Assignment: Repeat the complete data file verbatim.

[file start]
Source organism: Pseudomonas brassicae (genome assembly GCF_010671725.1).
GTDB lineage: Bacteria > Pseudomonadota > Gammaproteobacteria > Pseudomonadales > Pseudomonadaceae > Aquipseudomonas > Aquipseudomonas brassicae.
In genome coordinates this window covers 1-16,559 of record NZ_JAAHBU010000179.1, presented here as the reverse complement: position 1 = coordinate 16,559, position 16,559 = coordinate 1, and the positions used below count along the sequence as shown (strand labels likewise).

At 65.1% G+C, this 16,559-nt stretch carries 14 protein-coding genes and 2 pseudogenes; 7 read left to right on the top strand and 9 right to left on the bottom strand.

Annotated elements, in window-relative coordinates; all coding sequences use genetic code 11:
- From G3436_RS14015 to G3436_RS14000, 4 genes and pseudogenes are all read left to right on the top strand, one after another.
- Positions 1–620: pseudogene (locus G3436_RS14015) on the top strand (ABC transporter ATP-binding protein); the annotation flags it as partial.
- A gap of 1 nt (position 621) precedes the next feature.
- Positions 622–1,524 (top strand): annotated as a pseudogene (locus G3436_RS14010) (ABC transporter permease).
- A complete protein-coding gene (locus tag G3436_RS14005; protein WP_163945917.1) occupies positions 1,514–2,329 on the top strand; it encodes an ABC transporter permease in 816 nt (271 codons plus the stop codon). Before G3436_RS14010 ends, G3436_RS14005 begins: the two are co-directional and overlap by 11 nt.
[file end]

Source organism: Pseudomonas brassicae (genome assembly GCF_010671725.1).
GTDB lineage: Bacteria > Pseudomonadota > Gammaproteobacteria > Pseudomonadales > Pseudomonadaceae > Aquipseudomonas > Aquipseudomonas brassicae.
In genome coordinates this window covers 1-16,559 of record NZ_JAAHBU010000179.1, presented here as the reverse complement: position 1 = coordinate 16,559, position 16,559 = coordinate 1, and the positions used below count along the sequence as shown (strand labels likewise).

At 65.1% G+C, this 16,559-nt stretch carries 14 protein-coding genes and 2 pseudogenes; 7 read left to right on the top strand and 9 right to left on the bottom strand.

Annotated elements, in window-relative coordinates; all coding sequences use genetic code 11:
- From G3436_RS14015 to G3436_RS14000, 4 genes and pseudogenes are all read left to right on the top strand, one after another.
- Positions 1–620: pseudogene (locus G3436_RS14015) on the top strand (ABC transporter ATP-binding protein); the annotation flags it as partial.
- A gap of 1 nt (position 621) precedes the next feature.
- Positions 622–1,524 (top strand): annotated as a pseudogene (locus G3436_RS14010) (ABC transporter permease).
- A complete protein-coding gene (locus tag G3436_RS14005; protein WP_163945917.1) occupies positions 1,514–2,329 on the top strand; it encodes an ABC transporter permease in 816 nt (271 codons plus the stop codon). Before G3436_RS14010 ends, G3436_RS14005 begins: the two are co-directional and overlap by 11 nt.